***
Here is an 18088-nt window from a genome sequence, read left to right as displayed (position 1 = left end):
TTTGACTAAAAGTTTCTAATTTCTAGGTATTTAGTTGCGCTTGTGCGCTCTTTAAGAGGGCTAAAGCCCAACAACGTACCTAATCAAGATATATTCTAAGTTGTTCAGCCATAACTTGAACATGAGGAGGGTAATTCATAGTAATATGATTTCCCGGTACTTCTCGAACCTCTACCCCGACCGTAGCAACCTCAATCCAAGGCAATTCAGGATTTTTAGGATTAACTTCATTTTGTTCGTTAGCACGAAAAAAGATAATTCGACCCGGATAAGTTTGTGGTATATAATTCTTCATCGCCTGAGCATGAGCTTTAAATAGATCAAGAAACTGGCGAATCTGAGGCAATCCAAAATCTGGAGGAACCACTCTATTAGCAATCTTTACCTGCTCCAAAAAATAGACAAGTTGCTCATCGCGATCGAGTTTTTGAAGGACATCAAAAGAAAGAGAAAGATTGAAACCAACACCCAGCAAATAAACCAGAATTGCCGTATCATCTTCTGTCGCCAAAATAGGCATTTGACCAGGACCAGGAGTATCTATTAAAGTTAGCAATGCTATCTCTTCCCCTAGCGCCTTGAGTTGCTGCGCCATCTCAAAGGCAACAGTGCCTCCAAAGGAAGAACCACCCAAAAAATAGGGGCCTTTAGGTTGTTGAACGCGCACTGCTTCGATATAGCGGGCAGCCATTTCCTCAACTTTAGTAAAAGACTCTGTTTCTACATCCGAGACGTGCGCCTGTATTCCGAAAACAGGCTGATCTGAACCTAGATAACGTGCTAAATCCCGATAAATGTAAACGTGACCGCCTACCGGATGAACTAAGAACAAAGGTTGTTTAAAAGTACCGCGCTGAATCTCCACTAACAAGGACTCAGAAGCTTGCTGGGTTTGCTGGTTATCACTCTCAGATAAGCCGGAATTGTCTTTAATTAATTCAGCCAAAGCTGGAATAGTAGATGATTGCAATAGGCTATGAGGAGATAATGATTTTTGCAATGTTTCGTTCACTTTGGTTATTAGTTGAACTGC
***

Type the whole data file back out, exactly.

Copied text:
Here is an 18088-nt window from a genome sequence, read left to right as displayed (position 1 = left end):
TTTGACTAAAAGTTTCTAATTTCTAGGTATTTAGTTGCGCTTGTGCGCTCTTTAAGAGGGCTAAAGCCCAACAACGTACCTAATCAAGATATATTCTAAGTTGTTCAGCCATAACTTGAACATGAGGAGGGTAATTCATAGTAATATGATTTCCCGGTACTTCTCGAACCTCTACCCCGACCGTAGCAACCTCAATCCAAGGCAATTCAGGATTTTTAGGATTAACTTCATTTTGTTCGTTAGCACGAAAAAAGATAATTCGACCCGGATAAGTTTGTGGTATATAATTCTTCATCGCCTGAGCATGAGCTTTAAATAGATCAAGAAACTGGCGAATCTGAGGCAATCCAAAATCTGGAGGAACCACTCTATTAGCAATCTTTACCTGCTCCAAAAAATAGACAAGTTGCTCATCGCGATCGAGTTTTTGAAGGACATCAAAAGAAAGAGAAAGATTGAAACCAACACCCAGCAAATAAACCAGAATTGCCGTATCATCTTCTGTCGCCAAAATAGGCATTTGACCAGGACCAGGAGTATCTATTAAAGTTAGCAATGCTATCTCTTCCCCTAGCGCCTTGAGTTGCTGCGCCATCTCAAAGGCAACAGTGCCTCCAAAGGAAGAACCACCCAAAAAATAGGGGCCTTTAGGTTGTTGAACGCGCACTGCTTCGATATAGCGGGCAGCCATTTCCTCAACTTTAGTAAAAGACTCTGTTTCTACATCCGAGACGTGCGCCTGTATTCCGAAAACAGGCTGATCTGAACCTAGATAACGTGCTAAATCCCGATAAATGTAAACGTGACCGCCTACCGGATGAACTAAGAACAAAGGTTGTTTAAAAGTACCGCGCTGAATCTCCACTAACAAGGACTCAGAAGCTTGCTGGGTTTGCTGGTTATCACTCTCAGATAAGCCGGAATTGTCTTTAATTAATTCAGCCAAAGCTGGAATAGTAGATGATTGCAATAGGCTATGAGGAGATAATGATTTTTGCAATGTTTCGTTCACTTTGGTTATTAGTTGAACTGC